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It seems like a year ago, pro-homeowner rulings like this were coming down once a month or so…then it seemed to happen weekly…now, appellate rulings. While the importance of the legal consequences of securitization, the recording of bogus notices and assignments, appraisal fraud and other topics discussed here cannot be downplayed, particularly with regard to a full or adequate forensic analysis or claims assessment. Neil (who is currently getting a little well deserved and needed R&R on the high seas), has repeatedly exhorted in seminars, radio broadcasts and here that successful litigation is about “winning at the beginning.” Get your ducks in a row and don’t wait until you get an eviction notice to try to do it. Personally, I espouse the KISS method, “keep it simple stupid” approach. That is to say…if you come out guns blazing with securitization talk, conspiracy theory and the creation of money business watch the Judge’s eyes glaze over…he’s a human being too. Keep it simple.
Who is the real lender not the “pretender” lender, who put up the money and who would actually be damaged by the alleged non-payment of the note? Or put another way who is the real beneficiary of the promise to pay or obligation. Reasonable questions… judge… that deserve answers. Or..Judge, if I wanted to payoff this note today, who is it that has actual authority to issue a satisfaction of mortgage? How’s that for simple and reasonable.
We know and have known and now the courts are starting to catch up to facts that “MERS admits it does not actually receive or forfeit money when borrowers fail to make their payment.” In fact, “MERS only has standing in the context of the motion to lift stay under the Rules if it is a real party in interest.” (See Fed.R.Bankr. 7017)
Consequently, as Judge Dawson puts it, “the parties cannot come to a resolution if those with a beneficial interest in the note have not been identified and engaged in communication.” Those of you who have been to our lawyers CLE workshops should remember that part of the securitization segment involves asserting that there are “necessary and indispensible parties” as a result of the securitization process that are missing from the proceedings. Hence the need for expedited discovery in part to identify the real source of funds(read: real lender), potential co-obligors and/or any other parties that may have a colorable claim or rights of subrogation because they in fact paid off the note and satisfied the obligation(perhaps even your Uncle Sam) . Of course, in the non-judicial states you have to initiate the action and force things into a judicial forum where the other side has to deal with the pesky little things like rules of evidence.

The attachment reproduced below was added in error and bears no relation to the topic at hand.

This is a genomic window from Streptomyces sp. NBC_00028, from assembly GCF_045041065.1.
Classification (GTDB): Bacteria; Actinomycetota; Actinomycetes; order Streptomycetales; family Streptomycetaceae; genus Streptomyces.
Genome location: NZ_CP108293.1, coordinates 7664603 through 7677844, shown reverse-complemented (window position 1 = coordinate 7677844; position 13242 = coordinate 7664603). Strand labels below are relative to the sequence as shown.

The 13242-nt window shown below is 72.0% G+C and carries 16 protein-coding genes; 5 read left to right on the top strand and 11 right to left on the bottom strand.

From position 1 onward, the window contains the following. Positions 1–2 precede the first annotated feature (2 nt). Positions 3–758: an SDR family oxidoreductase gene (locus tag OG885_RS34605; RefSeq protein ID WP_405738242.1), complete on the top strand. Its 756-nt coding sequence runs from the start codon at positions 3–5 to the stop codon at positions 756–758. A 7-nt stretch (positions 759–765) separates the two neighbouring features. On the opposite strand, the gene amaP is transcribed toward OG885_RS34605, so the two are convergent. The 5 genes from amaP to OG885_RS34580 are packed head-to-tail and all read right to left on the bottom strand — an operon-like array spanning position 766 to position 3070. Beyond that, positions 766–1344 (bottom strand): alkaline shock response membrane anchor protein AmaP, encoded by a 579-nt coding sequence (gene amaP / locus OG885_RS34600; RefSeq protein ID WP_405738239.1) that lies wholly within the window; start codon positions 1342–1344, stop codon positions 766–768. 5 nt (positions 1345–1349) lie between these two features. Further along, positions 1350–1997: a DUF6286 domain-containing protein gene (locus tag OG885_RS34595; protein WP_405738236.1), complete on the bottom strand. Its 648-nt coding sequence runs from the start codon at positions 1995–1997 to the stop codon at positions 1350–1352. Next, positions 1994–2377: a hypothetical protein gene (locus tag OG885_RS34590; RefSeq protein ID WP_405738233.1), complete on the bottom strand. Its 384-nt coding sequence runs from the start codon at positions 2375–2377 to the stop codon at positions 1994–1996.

I have said in our seminars and been challenged, I have said to numerous lawyers in individual conversations that “just because it SAYS in the Deed of Trust that MERS is the beneficiary DOESN’T MAKE IT SO and they look at me like I am nuts. If you put up the money in return for the promise to pay(read:obligation) then you are the beneficiary, you are also the party that would be potentially damaged in the event obligation is not fulfilled. If you didn’t put up any money/consideration then you can’t be damaged and can’t be the beneficiary.
Which is why I almost stood up all alone in my office and started to applaud about midnight last night when I read Judge Dawson’s words, “MERS is NOT a beneficiary in spite of language that designated MERS as such in the Deed of Trust.” (pause to applaud here).Likewise, just because it SAYS “XYZ Financial” is the “lender” on the Deed or Mortgage doesn’t make it so either, who or where did the funds come from, think “source of funds” as opposed to “lender.”
Perhaps someone can really throw the state of Nevada a lifeline and file an action to invalidate all the previous foreclosures done in Nevada in the name of MERS…at a minimum maybe the state AG can stop them going forward. It would seem at a minimum that all those Notices of Default and Notices of Trustee sales that only named MERS as the beneficiary are/were arguably defective notice.